can be shipped within 3 days
36 pages, paperback,
14,8 x 21,0 cm, 2020
We can describe work in many ways: as income, prestigious titles, and concrete tasks. We can also describe work vaguely, simply as ‘working’, ‘serving’, ‘helping’ or ‘being’. In the past as today, this was often true for work carried out by people in subordinate positions. However, the work of those in leading positions could also be talked about in unspecific and blank terms. While the vagueness of historical sources with respect to work can be annoying to the historian of labor, the good news is that sources can instead be more vocal about the social and economic relations that people were entangled in because of their work: with and for whom they worked and under what rules. This book uses evidence from early modern Sweden to discuss these patterns, showing that a common way of talking about one’s work was to specify whom it benefitted: an employer, a family member, a relative. The author suggests ways in which historians and computer linguists can join forces efficiently to uncover the many dependencies that work has created over time.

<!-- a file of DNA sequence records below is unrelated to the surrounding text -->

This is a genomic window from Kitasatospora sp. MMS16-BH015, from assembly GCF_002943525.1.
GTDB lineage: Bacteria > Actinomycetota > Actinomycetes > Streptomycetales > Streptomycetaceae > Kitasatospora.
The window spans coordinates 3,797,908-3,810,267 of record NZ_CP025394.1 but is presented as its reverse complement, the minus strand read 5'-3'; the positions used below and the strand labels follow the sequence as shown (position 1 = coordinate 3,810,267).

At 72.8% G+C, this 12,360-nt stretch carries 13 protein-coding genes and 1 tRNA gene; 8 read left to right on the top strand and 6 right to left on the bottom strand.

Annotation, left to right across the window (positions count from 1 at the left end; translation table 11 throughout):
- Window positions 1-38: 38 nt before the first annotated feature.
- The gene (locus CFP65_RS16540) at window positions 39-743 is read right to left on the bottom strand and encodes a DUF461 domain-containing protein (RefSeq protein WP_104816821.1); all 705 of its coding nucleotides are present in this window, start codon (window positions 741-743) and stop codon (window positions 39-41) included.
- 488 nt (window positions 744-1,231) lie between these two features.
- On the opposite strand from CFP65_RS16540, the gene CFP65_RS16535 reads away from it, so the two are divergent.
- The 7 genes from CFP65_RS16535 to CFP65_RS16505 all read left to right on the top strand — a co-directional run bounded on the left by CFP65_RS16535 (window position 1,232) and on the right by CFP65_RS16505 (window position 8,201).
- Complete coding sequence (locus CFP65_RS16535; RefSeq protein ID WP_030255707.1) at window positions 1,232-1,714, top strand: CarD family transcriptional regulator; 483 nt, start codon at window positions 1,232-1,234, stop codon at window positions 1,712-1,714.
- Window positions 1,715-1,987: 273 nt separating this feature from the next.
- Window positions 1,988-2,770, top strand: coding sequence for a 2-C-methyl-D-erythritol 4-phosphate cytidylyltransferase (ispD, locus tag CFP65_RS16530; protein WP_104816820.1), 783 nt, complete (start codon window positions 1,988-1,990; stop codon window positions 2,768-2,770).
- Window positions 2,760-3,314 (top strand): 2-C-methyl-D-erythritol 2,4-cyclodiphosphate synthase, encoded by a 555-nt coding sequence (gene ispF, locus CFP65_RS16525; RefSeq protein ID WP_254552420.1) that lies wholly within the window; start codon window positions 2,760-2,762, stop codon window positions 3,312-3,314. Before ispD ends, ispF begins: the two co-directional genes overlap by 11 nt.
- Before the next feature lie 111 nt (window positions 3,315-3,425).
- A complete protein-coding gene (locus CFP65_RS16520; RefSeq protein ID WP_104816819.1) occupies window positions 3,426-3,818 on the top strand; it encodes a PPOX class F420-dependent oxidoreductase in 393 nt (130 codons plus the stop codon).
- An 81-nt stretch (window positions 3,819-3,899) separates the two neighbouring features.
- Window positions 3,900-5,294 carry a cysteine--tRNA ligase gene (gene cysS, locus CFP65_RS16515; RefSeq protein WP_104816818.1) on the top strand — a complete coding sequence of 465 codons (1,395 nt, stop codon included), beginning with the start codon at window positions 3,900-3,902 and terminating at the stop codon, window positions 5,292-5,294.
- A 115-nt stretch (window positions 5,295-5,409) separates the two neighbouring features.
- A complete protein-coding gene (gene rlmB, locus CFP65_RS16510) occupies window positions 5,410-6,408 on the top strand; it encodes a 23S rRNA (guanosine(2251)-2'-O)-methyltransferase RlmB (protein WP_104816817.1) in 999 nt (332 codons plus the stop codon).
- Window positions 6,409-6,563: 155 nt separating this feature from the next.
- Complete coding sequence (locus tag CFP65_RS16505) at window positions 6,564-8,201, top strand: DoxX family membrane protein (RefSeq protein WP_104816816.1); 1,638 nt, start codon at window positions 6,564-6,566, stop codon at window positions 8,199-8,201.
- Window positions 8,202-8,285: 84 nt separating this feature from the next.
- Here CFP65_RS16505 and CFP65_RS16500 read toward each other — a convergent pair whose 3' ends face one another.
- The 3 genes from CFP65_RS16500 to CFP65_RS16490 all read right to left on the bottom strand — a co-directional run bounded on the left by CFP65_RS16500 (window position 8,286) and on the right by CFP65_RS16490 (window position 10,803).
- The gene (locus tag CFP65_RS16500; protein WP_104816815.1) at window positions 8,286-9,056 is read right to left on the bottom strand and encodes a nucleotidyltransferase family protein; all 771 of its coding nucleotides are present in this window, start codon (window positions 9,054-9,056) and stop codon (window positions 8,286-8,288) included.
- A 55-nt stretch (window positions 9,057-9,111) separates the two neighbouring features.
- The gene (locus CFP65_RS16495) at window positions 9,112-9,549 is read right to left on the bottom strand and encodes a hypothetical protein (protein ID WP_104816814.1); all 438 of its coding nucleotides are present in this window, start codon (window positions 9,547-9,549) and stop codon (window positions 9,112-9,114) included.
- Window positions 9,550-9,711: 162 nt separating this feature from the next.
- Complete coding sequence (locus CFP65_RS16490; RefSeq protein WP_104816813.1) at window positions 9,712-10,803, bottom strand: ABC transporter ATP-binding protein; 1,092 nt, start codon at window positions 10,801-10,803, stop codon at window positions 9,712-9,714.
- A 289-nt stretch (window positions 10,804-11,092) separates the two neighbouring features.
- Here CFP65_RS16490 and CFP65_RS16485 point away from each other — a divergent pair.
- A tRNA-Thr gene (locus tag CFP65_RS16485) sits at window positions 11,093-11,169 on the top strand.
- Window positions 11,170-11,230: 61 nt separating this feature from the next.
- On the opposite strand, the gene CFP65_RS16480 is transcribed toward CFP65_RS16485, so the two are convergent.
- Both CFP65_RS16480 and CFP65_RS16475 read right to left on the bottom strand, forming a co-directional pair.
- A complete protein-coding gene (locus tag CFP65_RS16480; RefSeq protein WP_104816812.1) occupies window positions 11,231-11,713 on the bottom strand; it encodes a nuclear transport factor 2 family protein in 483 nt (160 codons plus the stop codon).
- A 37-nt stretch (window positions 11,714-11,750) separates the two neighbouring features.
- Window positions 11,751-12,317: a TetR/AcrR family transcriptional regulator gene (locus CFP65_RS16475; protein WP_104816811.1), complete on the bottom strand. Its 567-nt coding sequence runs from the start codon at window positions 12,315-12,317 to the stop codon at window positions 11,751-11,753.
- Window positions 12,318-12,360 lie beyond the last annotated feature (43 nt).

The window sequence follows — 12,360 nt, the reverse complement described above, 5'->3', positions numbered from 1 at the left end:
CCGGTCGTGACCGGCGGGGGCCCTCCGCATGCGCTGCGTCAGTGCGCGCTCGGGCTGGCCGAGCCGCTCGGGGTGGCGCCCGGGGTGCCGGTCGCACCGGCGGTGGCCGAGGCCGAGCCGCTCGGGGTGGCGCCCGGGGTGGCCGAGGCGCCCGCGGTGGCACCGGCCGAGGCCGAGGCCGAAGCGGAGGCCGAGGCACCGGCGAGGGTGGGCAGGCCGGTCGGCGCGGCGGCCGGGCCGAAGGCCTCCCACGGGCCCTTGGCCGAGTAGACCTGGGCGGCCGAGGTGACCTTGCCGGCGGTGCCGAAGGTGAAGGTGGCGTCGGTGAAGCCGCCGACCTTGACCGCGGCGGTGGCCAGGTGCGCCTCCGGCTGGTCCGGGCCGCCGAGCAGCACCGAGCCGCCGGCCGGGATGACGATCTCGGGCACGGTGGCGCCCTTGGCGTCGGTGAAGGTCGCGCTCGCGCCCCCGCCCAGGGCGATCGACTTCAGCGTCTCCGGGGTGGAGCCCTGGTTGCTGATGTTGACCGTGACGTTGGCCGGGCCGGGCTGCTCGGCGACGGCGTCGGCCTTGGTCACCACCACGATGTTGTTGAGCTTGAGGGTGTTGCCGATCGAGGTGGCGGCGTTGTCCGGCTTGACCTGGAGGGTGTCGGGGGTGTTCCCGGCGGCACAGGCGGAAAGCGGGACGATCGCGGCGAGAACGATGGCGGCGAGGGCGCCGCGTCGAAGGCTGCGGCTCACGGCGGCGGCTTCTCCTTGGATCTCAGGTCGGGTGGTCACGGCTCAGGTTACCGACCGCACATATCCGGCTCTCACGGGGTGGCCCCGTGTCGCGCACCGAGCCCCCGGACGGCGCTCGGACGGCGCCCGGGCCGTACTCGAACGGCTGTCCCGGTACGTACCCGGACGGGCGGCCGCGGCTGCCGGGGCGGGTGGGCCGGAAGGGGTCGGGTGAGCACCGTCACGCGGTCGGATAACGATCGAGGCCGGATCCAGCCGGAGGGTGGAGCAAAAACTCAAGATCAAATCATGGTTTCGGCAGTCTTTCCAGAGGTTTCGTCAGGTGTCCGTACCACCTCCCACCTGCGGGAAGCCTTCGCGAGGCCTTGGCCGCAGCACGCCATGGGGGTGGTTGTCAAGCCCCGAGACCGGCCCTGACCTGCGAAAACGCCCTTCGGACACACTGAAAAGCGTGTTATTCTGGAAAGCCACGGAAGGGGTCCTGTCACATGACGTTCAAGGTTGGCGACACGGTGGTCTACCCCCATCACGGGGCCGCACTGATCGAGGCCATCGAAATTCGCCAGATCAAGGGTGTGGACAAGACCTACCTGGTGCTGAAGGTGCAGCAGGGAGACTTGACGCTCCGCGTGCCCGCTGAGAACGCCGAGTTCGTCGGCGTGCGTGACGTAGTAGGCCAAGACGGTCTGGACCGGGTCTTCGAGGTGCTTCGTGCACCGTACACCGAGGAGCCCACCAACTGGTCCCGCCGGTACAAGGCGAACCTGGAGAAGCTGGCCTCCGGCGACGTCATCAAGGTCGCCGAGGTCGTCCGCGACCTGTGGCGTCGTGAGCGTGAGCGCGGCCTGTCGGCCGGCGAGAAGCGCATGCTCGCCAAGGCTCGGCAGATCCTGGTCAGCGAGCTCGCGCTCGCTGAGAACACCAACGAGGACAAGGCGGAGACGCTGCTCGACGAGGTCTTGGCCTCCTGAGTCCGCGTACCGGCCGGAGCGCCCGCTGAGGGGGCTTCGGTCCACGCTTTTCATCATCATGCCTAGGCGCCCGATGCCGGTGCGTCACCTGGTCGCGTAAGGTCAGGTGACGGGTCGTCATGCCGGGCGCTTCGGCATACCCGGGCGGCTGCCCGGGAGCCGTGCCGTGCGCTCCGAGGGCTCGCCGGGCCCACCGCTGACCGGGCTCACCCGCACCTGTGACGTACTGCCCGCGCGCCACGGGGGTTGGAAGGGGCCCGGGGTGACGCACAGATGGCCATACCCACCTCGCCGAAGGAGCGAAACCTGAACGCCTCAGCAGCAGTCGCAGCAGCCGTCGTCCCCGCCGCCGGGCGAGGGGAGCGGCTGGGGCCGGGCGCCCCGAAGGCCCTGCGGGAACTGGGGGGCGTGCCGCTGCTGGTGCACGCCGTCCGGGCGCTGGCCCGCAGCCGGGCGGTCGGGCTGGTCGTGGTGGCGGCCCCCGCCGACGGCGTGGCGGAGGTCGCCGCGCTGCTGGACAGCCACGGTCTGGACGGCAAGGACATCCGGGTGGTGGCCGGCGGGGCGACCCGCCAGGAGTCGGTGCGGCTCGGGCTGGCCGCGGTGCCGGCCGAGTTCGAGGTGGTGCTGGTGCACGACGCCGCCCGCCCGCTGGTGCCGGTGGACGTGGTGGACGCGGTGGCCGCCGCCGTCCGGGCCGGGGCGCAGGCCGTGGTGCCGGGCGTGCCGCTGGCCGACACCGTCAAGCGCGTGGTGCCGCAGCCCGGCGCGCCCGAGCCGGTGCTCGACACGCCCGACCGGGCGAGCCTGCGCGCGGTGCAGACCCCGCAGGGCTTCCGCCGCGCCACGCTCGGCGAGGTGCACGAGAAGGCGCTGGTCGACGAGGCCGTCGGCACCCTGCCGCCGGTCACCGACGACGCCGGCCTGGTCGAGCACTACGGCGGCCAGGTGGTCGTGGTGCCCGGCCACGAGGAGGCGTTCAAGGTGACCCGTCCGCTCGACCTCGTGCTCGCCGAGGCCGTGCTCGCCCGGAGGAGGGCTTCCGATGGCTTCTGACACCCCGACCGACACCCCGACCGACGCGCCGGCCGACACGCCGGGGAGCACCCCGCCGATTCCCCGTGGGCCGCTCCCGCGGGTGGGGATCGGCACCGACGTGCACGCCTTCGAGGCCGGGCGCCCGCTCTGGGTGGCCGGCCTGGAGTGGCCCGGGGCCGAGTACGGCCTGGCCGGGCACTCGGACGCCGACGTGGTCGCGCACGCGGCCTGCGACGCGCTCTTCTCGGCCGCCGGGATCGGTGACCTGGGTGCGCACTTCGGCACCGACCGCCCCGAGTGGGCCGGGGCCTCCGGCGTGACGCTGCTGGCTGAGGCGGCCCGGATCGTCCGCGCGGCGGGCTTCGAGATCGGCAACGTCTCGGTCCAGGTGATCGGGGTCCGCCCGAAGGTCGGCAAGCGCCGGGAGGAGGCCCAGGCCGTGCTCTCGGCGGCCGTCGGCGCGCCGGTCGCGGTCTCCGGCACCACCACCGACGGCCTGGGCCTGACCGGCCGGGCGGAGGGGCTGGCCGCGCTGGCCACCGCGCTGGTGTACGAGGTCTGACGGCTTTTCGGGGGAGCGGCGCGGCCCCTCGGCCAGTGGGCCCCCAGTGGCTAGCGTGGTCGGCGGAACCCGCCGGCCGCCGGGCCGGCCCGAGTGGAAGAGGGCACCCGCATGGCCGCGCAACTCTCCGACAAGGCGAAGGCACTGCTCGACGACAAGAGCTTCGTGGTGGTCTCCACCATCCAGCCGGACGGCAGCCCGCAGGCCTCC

Maria Ågren is professor of history at Uppsala University, Sweden. Her work focuses on the intersection of economic, social, legal and gender history. Among her monographs are Domestic Secrets: Women and property in Sweden, 1600–1857 (University of North Carolina Press 2009) and The State as Master: Gender, state formation and commercialisation in urban Sweden, 1650–1780 (Manchester University Press 2017). She is the leader of the Gender and Work research project and the GaW infrastructure project; in this context, she has published a number of methodologically oriented articles and has also edited the project publication Making a Living, Making a Difference: gender and work in early modern European society (Oxford University Press 2017).